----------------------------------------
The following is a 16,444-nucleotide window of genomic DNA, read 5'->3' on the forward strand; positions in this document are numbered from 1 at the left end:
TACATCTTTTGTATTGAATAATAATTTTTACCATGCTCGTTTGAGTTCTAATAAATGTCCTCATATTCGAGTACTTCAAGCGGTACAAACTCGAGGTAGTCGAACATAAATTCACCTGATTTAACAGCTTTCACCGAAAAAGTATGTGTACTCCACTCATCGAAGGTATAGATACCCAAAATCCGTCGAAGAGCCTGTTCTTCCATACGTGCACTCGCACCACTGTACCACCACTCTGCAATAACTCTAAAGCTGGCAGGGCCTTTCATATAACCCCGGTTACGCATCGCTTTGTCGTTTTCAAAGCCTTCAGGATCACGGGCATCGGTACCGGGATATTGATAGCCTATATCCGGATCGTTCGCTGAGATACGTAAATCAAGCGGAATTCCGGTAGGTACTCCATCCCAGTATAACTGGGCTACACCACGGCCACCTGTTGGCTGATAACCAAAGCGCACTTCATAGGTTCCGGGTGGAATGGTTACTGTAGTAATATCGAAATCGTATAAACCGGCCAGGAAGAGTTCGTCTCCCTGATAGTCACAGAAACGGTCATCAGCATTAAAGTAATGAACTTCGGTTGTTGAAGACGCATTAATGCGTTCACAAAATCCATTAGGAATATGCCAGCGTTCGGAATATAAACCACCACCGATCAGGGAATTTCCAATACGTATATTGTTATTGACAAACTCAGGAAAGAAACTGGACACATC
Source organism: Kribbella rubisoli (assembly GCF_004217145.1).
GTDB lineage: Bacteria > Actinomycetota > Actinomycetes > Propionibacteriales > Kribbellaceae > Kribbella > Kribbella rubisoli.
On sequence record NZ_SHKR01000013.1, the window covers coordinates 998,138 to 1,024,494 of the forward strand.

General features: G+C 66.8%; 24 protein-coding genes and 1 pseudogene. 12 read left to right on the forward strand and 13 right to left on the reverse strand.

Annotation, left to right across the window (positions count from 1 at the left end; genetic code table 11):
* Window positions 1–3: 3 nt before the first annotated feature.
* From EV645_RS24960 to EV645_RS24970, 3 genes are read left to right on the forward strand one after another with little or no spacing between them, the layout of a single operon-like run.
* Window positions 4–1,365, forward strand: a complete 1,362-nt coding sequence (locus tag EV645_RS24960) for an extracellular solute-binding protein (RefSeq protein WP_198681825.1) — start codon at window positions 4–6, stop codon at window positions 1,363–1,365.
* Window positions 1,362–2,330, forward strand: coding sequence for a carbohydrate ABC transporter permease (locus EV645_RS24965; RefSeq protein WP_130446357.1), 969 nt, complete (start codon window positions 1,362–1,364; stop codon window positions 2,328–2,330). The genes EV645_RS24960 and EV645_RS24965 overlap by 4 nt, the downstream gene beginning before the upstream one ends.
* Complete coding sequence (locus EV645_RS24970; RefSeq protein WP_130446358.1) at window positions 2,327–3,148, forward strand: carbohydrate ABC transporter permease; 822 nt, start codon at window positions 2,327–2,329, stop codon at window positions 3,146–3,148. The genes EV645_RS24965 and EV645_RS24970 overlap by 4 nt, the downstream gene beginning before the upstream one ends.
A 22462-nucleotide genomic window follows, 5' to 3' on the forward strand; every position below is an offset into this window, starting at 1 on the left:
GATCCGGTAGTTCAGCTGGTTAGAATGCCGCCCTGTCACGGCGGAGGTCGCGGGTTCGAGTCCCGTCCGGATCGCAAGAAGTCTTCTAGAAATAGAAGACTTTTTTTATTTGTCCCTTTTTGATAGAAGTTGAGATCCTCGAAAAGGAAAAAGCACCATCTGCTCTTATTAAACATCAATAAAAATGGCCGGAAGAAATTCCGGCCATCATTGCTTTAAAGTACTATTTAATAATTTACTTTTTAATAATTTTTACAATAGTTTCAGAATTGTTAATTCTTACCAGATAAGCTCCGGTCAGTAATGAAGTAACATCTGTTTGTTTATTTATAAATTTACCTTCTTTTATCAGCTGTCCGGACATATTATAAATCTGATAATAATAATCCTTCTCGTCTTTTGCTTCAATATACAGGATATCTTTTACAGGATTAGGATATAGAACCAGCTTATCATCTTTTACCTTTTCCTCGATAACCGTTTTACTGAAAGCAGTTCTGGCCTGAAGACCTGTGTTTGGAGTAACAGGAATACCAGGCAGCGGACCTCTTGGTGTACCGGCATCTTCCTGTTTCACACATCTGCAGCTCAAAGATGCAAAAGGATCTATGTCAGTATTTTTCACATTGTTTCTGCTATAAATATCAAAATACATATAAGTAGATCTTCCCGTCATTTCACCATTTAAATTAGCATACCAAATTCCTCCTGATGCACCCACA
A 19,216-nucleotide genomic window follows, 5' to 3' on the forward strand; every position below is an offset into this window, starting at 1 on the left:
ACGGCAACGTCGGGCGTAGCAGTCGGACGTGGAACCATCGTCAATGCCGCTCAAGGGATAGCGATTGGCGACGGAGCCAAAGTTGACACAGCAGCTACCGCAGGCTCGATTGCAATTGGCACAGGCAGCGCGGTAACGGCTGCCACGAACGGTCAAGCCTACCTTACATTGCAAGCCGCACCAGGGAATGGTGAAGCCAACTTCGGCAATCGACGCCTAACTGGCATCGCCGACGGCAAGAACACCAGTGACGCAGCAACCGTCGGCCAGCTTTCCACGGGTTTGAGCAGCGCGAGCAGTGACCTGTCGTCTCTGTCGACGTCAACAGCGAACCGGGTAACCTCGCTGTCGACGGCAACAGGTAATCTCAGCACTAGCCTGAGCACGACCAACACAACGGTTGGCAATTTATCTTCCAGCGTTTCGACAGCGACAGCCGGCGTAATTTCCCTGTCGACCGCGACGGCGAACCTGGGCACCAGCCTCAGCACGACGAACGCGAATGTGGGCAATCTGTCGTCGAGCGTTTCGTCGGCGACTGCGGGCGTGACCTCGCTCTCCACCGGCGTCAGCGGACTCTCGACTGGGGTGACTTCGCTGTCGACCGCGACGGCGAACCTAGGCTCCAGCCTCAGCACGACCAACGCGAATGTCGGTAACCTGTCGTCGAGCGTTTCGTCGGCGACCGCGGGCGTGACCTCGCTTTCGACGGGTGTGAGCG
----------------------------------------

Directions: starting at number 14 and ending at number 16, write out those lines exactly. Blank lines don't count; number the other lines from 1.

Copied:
GATCCGGTAGTTCAGCTGGTTAGAATGCCGCCCTGTCACGGCGGAGGTCGCGGGTTCGAGTCCCGTCCGGATCGCAAGAAGTCTTCTAGAAATAGAAGACTTTTTTTATTTGTCCCTTTTTGATAGAAGTTGAGATCCTCGAAAAGGAAAAAGCACCATCTGCTCTTATTAAACATCAATAAAAATGGCCGGAAGAAATTCCGGCCATCATTGCTTTAAAGTACTATTTAATAATTTACTTTTTAATAATTTTTACAATAGTTTCAGAATTGTTAATTCTTACCAGATAAGCTCCGGTCAGTAATGAAGTAACATCTGTTTGTTTATTTATAAATTTACCTTCTTTTATCAGCTGTCCGGACATATTATAAATCTGATAATAATAATCCTTCTCGTCTTTTGCTTCAATATACAGGATATCTTTTACAGGATTAGGATATAGAACCAGCTTATCATCTTTTACCTTTTCCTCGATAACCGTTTTACTGAAAGCAGTTCTGGCCTGAAGACCTGTGTTTGGAGTAACAGGAATACCAGGCAGCGGACCTCTTGGTGTACCGGCATCTTCCTGTTTCACACATCTGCAGCTCAAAGATGCAAAAGGATCTATGTCAGTATTTTTCACATTGTTTCTGCTATAAATATCAAAATACATATAAGTAGATCTTCCCGTCATTTCACCATTTAAATTAGCATACCAAATTCCTCCTGATGCACCCACA
A 19,216-nucleotide genomic window follows, 5' to 3' on the forward strand; every position below is an offset into this window, starting at 1 on the left:
ACGGCAACGTCGGGCGTAGCAGTCGGACGTGGAACCATCGTCAATGCCGCTCAAGGGATAGCGATTGGCGACGGAGCCAAAGTTGACACAGCAGCTACCGCAGGCTCGATTGCAATTGGCACAGGCAGCGCGGTAACGGCTGCCACGAACGGTCAAGCCTACCTTACATTGCAAGCCGCACCAGGGAATGGTGAAGCCAACTTCGGCAATCGACGCCTAACTGGCATCGCCGACGGCAAGAACACCAGTGACGCAGCAACCGTCGGCCAGCTTTCCACGGGTTTGAGCAGCGCGAGCAGTGACCTGTCGTCTCTGTCGACGTCAACAGCGAACCGGGTAACCTCGCTGTCGACGGCAACAGGTAATCTCAGCACTAGCCTGAGCACGACCAACACAACGGTTGGCAATTTATCTTCCAGCGTTTCGACAGCGACAGCCGGCGTAATTTCCCTGTCGACCGCGACGGCGAACCTGGGCACCAGCCTCAGCACGACGAACGCGAATGTGGGCAATCTGTCGTCGAGCGTTTCGTCGGCGACTGCGGGCGTGACCTCGCTCTCCACCGGCGTCAGCGGACTCTCGACTGGGGTGACTTCGCTGTCGACCGCGACGGCGAACCTAGGCTCCAGCCTCAGCACGACCAACGCGAATGTCGGTAACCTGTCGTCGAGCGTTTCGTCGGCGACCGCGGGCGTGACCTCGCTTTCGACGGGTGTGAGCG